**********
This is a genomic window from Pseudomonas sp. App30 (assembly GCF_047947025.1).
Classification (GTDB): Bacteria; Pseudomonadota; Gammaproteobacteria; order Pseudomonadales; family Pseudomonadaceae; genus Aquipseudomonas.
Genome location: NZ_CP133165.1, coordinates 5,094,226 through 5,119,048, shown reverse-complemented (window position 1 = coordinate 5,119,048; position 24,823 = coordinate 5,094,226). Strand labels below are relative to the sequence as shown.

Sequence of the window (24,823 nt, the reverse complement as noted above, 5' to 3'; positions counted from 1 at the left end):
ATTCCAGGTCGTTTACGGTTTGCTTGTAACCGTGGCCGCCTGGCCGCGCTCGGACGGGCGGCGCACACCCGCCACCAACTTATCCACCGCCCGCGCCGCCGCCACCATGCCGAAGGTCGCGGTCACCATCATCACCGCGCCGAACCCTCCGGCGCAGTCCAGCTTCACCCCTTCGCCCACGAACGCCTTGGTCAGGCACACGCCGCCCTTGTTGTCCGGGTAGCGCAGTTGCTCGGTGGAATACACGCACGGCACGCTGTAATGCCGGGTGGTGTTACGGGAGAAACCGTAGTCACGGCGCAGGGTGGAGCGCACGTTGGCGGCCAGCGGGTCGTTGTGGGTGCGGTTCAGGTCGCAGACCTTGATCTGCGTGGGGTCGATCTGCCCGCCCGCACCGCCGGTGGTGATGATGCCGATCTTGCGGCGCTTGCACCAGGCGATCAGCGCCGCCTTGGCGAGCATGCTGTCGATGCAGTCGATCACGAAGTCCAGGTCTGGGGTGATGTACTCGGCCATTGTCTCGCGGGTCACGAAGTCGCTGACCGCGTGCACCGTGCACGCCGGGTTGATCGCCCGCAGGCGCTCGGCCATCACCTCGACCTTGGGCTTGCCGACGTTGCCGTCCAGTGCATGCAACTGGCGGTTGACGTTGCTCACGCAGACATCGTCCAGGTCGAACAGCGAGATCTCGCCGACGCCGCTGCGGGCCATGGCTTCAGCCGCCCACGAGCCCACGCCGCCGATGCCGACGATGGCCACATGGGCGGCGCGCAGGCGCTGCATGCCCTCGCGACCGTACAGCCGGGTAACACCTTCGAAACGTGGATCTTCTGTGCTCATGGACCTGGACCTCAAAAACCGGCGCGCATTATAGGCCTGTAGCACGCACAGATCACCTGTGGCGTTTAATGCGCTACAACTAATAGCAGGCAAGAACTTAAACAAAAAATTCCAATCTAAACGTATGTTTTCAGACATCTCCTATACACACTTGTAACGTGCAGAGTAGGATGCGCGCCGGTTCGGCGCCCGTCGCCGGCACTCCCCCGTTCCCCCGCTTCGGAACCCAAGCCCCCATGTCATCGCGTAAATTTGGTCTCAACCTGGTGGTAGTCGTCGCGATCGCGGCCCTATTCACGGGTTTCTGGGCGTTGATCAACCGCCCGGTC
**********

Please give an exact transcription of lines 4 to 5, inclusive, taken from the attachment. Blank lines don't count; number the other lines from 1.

Sequence of the window (24,823 nt, the reverse complement as noted above, 5' to 3'; positions counted from 1 at the left end):
ATTCCAGGTCGTTTACGGTTTGCTTGTAACCGTGGCCGCCTGGCCGCGCTCGGACGGGCGGCGCACACCCGCCACCAACTTATCCACCGCCCGCGCCGCCGCCACCATGCCGAAGGTCGCGGTCACCATCATCACCGCGCCGAACCCTCCGGCGCAGTCCAGCTTCACCCCTTCGCCCACGAACGCCTTGGTCAGGCACACGCCGCCCTTGTTGTCCGGGTAGCGCAGTTGCTCGGTGGAATACACGCACGGCACGCTGTAATGCCGGGTGGTGTTACGGGAGAAACCGTAGTCACGGCGCAGGGTGGAGCGCACGTTGGCGGCCAGCGGGTCGTTGTGGGTGCGGTTCAGGTCGCAGACCTTGATCTGCGTGGGGTCGATCTGCCCGCCCGCACCGCCGGTGGTGATGATGCCGATCTTGCGGCGCTTGCACCAGGCGATCAGCGCCGCCTTGGCGAGCATGCTGTCGATGCAGTCGATCACGAAGTCCAGGTCTGGGGTGATGTACTCGGCCATTGTCTCGCGGGTCACGAAGTCGCTGACCGCGTGCACCGTGCACGCCGGGTTGATCGCCCGCAGGCGCTCGGCCATCACCTCGACCTTGGGCTTGCCGACGTTGCCGTCCAGTGCATGCAACTGGCGGTTGACGTTGCTCACGCAGACATCGTCCAGGTCGAACAGCGAGATCTCGCCGACGCCGCTGCGGGCCATGGCTTCAGCCGCCCACGAGCCCACGCCGCCGATGCCGACGATGGCCACATGGGCGGCGCGCAGGCGCTGCATGCCCTCGCGACCGTACAGCCGGGTAACACCTTCGAAACGTGGATCTTCTGTGCTCATGGACCTGGACCTCAAAAACCGGCGCGCATTATAGGCCTGTAGCACGCACAGATCACCTGTGGCGTTTAATGCGCTACAACTAATAGCAGGCAAGAACTTAAACAAAAAATTCCAATCTAAACGTATGTTTTCAGACATCTCCTATACACACTTGTAACGTGCAGAGTAGGATGCGCGCCGGTTCGGCGCCCGTCGCCGGCACTCCCCCGTTCCCCCGCTTCGGAACCCAAGCCCCCATGTCATCGCGTAAATTTGGTCTCAACCTGGTGGTAGTCGTCGCGATCGCGGCCCTATTCACGGGTTTCTGGGCGTTGATCAACCGCCCGGTC